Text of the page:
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2023 NFL Draft: Offensive tackle rankings with pro comparisons

Capital One Orange Bowl - Clemson v Tennessee Photo by Megan Briggs/Getty Images

With the NFL Draft process well underway, there is a much clearer picture of the 2023 class than there was even a month ago. With exhibition games and the Combine now in the past, it is easier to build a full profile of this year’s prospects. This offensive tackle class has a ton of high upside players who could contribute immediately in the NFL.

1) Paris Johnson Jr., Ohio State

Paris Johnson Jr. wins with great size, smooth athleticism and refined pass blocking ability. Johnson only played one season at left tackle but looked like a natural protecting CJ Stroud’s blind side. Johnson carries his huge frame very well and his long arms make pass blocking much easier, even against bigger and more athletic rushers. Johnson’s down hill speed gives him great upside as a run blocker.

Johnson can take a leap by playing a bit stronger and meaner. Johnson has the size and natural strength to be dominant in all phases of offensive tackle play, but needs to apply that strength more in his play. It could be a lack of experience at the position that is holding him back and more snaps will help him develop confidence.

Pro Comparison: Charles Cross, Seattle Seahawks

2) Darnell Wright, Tennessee

Darnell Wright wins with size, strength and a dominant mean streak. Wright carries around 330 pounds better than most people, and he uses every pound well on the field. He is strong as hell and any defender that matched up against him in the last year knows it. He can erase pass rushers with heavy hands and he is a bulldozer in the run game. Turn on the Alabama game and watch Wright take Will Anderson out of the game for four quarters. Wright is a four year starter whose experience paid off with a brilliant senior season.

Wright can take a leap cleaning up his technique. He is a good athlete but a lack of lateral agility means his hand placement in pass protection needs to be perfect. Wright can be a bit grabby when he gets beat around the edge. More patience and discipline will pair well with his existing traits.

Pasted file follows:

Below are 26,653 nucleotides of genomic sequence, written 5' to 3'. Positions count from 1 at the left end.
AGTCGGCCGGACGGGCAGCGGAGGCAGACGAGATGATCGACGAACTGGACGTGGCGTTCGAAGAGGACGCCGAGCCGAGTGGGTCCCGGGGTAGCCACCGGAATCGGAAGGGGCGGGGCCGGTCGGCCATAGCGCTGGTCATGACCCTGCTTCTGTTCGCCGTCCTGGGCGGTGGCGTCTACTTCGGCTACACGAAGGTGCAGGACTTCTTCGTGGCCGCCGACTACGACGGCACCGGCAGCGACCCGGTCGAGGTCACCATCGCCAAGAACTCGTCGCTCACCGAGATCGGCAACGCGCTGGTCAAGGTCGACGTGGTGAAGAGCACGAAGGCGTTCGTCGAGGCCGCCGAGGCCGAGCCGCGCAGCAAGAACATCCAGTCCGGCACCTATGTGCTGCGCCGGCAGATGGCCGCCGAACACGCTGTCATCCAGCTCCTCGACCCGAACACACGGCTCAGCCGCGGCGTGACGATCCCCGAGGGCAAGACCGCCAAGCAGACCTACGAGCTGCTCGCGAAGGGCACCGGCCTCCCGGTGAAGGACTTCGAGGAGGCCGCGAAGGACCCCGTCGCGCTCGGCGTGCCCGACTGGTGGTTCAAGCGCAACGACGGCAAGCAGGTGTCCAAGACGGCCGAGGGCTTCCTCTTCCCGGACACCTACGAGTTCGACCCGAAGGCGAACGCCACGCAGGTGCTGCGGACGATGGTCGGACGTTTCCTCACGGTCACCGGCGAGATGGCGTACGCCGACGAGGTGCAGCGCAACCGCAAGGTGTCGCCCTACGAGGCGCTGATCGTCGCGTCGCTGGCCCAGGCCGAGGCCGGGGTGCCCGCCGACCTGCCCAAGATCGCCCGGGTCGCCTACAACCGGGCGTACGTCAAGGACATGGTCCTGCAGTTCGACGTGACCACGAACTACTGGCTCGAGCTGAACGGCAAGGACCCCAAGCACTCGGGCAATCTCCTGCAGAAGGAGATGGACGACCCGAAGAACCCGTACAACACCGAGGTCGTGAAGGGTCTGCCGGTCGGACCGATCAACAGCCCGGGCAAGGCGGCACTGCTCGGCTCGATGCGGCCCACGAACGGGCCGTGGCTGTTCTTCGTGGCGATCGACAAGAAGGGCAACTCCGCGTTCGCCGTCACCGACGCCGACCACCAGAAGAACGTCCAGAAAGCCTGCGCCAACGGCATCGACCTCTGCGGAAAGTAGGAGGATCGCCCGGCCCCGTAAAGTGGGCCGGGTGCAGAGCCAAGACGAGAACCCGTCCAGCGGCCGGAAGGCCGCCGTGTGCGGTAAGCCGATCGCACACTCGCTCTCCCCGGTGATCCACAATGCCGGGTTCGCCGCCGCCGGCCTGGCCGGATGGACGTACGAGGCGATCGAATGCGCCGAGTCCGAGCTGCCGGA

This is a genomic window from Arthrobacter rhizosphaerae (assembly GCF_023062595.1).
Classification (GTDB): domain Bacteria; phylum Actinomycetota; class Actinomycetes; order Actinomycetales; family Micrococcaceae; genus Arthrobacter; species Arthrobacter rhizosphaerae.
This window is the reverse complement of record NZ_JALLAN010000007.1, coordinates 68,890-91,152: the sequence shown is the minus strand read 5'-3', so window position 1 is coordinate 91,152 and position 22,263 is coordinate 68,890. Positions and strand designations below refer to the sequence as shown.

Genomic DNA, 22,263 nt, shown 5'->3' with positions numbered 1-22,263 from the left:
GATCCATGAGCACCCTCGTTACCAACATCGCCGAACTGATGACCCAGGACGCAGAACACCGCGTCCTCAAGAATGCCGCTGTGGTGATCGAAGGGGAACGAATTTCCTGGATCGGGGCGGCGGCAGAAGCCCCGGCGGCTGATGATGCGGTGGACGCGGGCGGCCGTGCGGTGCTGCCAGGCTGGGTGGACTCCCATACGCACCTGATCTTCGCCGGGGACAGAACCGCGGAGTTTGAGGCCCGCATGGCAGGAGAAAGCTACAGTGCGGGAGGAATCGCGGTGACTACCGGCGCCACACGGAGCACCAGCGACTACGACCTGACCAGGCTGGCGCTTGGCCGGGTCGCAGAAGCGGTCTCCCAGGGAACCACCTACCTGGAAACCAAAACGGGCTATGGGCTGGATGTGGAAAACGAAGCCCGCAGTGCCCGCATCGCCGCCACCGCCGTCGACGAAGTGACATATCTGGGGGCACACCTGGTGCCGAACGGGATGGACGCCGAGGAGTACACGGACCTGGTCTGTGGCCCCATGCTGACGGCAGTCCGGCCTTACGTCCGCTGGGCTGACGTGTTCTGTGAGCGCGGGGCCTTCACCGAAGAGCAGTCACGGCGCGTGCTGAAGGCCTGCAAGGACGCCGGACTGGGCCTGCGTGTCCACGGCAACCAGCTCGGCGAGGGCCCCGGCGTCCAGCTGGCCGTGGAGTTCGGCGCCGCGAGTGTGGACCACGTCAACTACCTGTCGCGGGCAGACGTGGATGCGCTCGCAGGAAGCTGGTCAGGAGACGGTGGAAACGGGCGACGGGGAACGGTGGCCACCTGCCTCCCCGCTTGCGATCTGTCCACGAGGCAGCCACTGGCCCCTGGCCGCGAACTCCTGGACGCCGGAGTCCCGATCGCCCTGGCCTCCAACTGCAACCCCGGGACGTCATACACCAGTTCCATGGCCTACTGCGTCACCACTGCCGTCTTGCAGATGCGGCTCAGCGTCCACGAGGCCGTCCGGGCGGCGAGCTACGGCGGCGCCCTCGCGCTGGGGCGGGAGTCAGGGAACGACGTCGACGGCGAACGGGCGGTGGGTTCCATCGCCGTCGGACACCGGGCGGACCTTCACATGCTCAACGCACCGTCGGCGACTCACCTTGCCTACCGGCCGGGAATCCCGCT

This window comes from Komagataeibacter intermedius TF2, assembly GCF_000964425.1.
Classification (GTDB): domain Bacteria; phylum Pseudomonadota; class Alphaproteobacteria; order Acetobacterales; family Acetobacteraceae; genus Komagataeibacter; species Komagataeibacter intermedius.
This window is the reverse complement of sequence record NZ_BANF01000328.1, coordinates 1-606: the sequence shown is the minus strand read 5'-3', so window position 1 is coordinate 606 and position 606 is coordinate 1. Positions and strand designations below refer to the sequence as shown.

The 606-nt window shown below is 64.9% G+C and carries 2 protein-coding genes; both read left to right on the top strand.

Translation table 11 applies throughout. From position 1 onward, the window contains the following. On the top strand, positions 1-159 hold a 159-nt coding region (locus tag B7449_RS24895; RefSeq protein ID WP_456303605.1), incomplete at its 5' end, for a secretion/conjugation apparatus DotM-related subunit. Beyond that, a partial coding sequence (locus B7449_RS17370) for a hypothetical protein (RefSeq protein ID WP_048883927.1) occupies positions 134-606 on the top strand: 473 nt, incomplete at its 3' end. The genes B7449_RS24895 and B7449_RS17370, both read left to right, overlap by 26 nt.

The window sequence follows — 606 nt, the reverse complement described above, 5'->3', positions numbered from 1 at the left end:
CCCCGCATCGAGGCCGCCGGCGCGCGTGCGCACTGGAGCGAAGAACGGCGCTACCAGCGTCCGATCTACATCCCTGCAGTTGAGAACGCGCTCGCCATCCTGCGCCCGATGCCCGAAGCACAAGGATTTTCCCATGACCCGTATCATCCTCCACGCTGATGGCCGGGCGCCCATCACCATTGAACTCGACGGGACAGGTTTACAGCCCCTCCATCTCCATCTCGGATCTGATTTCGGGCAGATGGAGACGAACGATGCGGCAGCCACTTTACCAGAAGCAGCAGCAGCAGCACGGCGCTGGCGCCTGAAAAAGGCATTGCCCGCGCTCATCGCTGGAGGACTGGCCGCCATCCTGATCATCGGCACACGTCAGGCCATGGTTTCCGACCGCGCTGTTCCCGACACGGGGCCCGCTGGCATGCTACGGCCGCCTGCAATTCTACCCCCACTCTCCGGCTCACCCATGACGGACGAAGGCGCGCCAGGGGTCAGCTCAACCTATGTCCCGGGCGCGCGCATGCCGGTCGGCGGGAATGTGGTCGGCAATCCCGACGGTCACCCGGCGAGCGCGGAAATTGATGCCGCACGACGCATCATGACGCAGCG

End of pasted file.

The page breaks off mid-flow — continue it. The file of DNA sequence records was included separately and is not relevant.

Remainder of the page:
Pro Comparison: La’El Collins, Cincinnati Bengals

3) Peter Skoronski, Northwestern

Peter Skoronski wins with great technique, athleticism and a mean streak. It is hard to find a definitive hole in Skoronski’s game. He played great football from the moment he stepped on the field for the Wildcats and there’s no reason to suspect he won’t play great NFL football.

Skoronski can take a leap by overcoming physical limitations. Skoronski is decidedly small for an offensive tackle. He made up for it in many ways at the college level, but struggles with longer pass rushers is a concern for things to come against NFL talent. If Skoronski can prove he can outplay his size at tackle, then he is bound to be a great player there. Otherwise, he will be one hell of a guard.

Pro Comparison: Joel Bitonio, Cleveland Browns

4) Broderick Jones, Georgia

Broderick Jones wins with great athleticism, size and run blocking prowess. Jones has been a cornerstone of Georgia’s championship winning offenses. He has the athleticism to match up with all the talented pass rushers in the SEC and is unafraid to come downhill and punish defenders trying to stop the run.

Jones can take a leap by continuing to improve as a technical player. He does not have a ton of experience under his belt, and that shows with moments where he is trying to out-athlete his opponents instead of using disciplined hands or good footwork. There is plenty of work to be done, but his potential is as high as any player in this class.

Pro Comparison: Terron Armstead, Miami Dolphins

5) Dawand Jones, Ohio State

Jones wins with enormous size, heavy hands and a mean streak. Jones held it down for Ohio State on the right side this season and the right side is probably his fit in the NFL. Jones has big, long arms with strong hands to take defenders out of the equation either as a run blocker or a pass blocker.

Jones can take a leap by becoming quicker, improving his pad level and playing with more discipline. It is easy for a big guy like Jones to rely on pure braun to win against college defenders, but NFL defenders are stronger, faster, and know how to use blockers’ strengths against them. Jones has an immense potential, but technical improvements and possibly lightening up a bit could help him take his game to the next level.

Pro Comparison: Orlando Brown, Cincinnati Bengals

The Rest

6) Anton Harrison, Oklahoma

7) Jaelyn Duncan, Maryland

8) Matthew Bergeron, Syracuse

9) Cody Mauch, North Dakota State

10) Blake Freeland, BYU

11) Richard Gouraige, Florida

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